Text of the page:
Hence the question is, How do we use our waning years in service to the Christ? Since Jesus talked about the dead burying the dead, it is worth noting that as you get older you find yourself attending more funerals than when you were younger. The fact is, many more friends and acquaintances around our age are dying! We go to those funerals in the hope we are able to bring some comfort to the family. Or we simply want to “pay our respects” to the deceased, perhaps like seeing a friend or relative off at the airport when they are beginning a long journey, and we know that we will not see them for a long time.
People Like Us?
Might we not be the kind of people Jesus had in mind when he said, “Let the dead bury their own dead?” Perhaps we can no longer respond to the call that Jesus was giving this disciple (i.e., to leave home and follow him in his rigorous and often hazardous ministry). After all, even if an old person did so with an enthusiasm that was rooted more in uninformed ego than Christian commitment, he could well end up being a burden on the very mission he had wanted to help. Thus, in my interpretation of this passage, the father and those who would eventually bury him were dead to the possibility of the kind of ministry to which Jesus was calling the disciple.
This being the case then, these men and women Jesus was calling dead still had a ministry. Their ministry was to bury the dead. But what could this mean? I would suggest that it meant far more than making the funeral arrangements when one of their number died. After all, God does not waste any of our experiences. And those experiences, even the bitter ones, can be turned into ministry as God works redemptively in the lives of those who are suffering or who perhaps just need some encouragement.
Recently Roy Lawson and I were talking about how our years had reshaped our attitude toward ministry. I said that as a young minister, I enjoyed performing weddings and dreaded conducting funerals. But we both agreed that as the years have gone by we have found it particularly rewarding to be able to minister to families when they have lost a loved one. This is especially true when it is someone who has lived a full life in the fellowship of the church. Yes, we grieve with those who grieve, but it is not a destructive grief.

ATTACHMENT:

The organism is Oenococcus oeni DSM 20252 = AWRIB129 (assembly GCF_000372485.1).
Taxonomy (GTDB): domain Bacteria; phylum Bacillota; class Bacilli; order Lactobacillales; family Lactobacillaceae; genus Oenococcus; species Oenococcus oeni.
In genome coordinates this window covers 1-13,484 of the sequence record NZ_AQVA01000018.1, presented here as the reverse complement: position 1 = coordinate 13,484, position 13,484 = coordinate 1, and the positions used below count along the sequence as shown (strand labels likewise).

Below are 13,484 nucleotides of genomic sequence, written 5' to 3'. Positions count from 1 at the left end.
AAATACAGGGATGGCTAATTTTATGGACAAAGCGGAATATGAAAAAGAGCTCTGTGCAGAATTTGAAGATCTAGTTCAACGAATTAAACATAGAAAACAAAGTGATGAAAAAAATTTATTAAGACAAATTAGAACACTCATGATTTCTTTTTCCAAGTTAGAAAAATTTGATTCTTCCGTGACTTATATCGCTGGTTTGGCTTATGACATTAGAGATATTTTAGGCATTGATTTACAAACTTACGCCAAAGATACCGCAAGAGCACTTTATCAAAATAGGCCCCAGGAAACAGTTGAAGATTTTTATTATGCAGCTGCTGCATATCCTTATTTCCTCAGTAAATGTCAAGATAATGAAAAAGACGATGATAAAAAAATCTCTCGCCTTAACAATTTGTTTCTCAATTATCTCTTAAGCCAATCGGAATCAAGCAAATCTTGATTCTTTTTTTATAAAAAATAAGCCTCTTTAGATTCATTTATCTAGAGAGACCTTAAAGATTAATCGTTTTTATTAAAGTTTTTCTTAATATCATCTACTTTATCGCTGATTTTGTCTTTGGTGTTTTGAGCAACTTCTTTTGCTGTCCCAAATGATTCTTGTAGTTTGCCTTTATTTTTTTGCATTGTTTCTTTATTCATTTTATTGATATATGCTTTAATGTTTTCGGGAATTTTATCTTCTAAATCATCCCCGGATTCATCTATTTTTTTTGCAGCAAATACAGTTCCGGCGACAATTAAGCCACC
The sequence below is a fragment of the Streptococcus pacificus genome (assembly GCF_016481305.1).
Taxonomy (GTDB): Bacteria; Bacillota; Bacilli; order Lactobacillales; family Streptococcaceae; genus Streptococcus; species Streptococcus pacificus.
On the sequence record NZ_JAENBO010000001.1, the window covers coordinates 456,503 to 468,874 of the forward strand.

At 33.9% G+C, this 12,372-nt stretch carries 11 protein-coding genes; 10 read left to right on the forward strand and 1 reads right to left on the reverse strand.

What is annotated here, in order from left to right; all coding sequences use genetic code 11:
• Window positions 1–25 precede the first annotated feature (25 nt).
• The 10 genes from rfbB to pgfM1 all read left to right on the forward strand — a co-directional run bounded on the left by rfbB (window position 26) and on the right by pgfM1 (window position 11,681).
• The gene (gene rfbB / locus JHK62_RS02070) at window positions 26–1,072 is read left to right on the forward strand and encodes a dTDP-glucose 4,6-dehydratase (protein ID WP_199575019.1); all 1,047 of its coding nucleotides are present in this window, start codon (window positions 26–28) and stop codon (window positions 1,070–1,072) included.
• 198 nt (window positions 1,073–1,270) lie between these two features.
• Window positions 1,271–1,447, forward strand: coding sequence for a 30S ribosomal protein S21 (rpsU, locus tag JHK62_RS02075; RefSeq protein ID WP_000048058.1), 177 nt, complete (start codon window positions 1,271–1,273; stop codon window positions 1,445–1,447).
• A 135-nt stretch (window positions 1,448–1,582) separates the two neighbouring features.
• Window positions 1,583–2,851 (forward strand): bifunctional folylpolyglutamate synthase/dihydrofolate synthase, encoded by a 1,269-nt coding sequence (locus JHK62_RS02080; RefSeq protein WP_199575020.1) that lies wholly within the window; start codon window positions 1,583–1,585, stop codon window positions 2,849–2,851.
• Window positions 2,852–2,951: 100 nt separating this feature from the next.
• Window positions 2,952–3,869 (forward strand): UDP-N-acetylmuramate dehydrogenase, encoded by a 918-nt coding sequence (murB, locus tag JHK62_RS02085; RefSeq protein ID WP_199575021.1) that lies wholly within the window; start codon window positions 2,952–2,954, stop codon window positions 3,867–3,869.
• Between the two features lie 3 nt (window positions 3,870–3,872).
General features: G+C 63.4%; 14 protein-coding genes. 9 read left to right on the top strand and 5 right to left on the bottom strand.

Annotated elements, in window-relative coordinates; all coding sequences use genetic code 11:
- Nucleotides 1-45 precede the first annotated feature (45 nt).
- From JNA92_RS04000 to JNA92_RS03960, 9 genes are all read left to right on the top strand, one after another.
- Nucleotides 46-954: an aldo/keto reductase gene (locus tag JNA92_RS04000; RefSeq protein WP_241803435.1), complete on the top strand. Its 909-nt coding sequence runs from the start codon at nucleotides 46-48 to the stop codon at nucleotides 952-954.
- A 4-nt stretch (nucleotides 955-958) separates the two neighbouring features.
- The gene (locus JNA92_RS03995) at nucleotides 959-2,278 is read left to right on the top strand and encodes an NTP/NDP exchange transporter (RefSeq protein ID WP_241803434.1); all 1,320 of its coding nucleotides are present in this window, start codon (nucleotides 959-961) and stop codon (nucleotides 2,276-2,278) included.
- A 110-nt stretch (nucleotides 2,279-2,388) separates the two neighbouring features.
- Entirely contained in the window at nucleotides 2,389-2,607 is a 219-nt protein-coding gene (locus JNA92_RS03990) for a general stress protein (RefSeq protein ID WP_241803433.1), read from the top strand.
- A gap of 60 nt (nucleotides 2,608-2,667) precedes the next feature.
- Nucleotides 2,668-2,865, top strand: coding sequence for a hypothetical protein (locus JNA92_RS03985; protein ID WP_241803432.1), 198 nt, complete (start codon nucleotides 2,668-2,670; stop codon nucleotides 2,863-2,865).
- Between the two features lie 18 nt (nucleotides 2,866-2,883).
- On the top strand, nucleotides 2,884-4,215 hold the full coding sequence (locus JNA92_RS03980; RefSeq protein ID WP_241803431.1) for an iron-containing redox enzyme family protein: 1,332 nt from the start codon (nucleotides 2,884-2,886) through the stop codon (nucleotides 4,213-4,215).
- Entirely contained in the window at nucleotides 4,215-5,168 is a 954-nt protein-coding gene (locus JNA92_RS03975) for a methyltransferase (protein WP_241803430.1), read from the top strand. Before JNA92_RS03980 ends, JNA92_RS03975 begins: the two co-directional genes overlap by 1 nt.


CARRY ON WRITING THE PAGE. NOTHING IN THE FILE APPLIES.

Hence, at our age, we are the dead burying the dead . . . even though I am sure that Roy would be quick to remind me that he is considerably younger than I am. And furthermore, he has just accepted a call to begin a rigorous new ministry at Emmanuel Christian Seminary. But saying that, he is no spring chicken!
There is a sense in which I may be standing this passage of Scripture on its head. And I am standing it on its head if one reads the passage as Jesus implying that the only significant form of ministry is for a disciple to leave his father and follow Jesus on his mission, and furthermore, that the disciple should forget about his father and those like him, and let them take care of themselves. But I am suggesting that there are two different kinds of ministry here: one for the disciple and another kind for the father and those like him. The dead burying their dead is also ministry!
After all, Dr. Ford could not go with me to England. But it was a blessing for me to receive the enthusiastic encouragement of the man who had had to put up with our student antics during his presidency of our college. Furthermore, Dr. Ford now had a teaching and pastoral ministry among the people of the congregation he was attending even though he would not have been listed as a part of the “ministerial staff.”
As I was finishing this article, we received a call from the daughter of a neighbor. Our neighbor’s wife had recently died. He is agonizing for the loss of his wife as well as facing surgery for cancer. Perhaps taking him out for a meal might help. The article can wait . . . even though both the neighbor and the article are ministries of “the dead burying their own dead.”
C. Robert Wetzel is retired chancellor of Emmanuel Christian Seminary, Johnson City, Tennessee, adjunct professor of humanities at Milligan College in Tennessee, and an old man.
I Have a Time Bomb in My Chest
I have a time bomb in my chest
That ticks away relentlessly.
Perhaps its clock was set at birth,
But only age has made it known,
Not the time, but just the ticking.
Somehow I do not fear this fact
No more than when mortality
Was but a dim abstraction.
In this the seventh prime of life
Each morning is a blessed gift.
Each night a time of grateful rest.
How many days this replumbed heart
Of mine has yet to serve is quite unknown,
But grace and family and ministry
Bring daily joy and satisfaction.
And so I put my faith in you, O God,
Whose craft has shaped our blest eternity.
I look to you, O Holy Spirit,
To guide me in these waning days.
And in that final hour I rest in you, O Christ,
Who did not fear the grave
But looked to life beyond.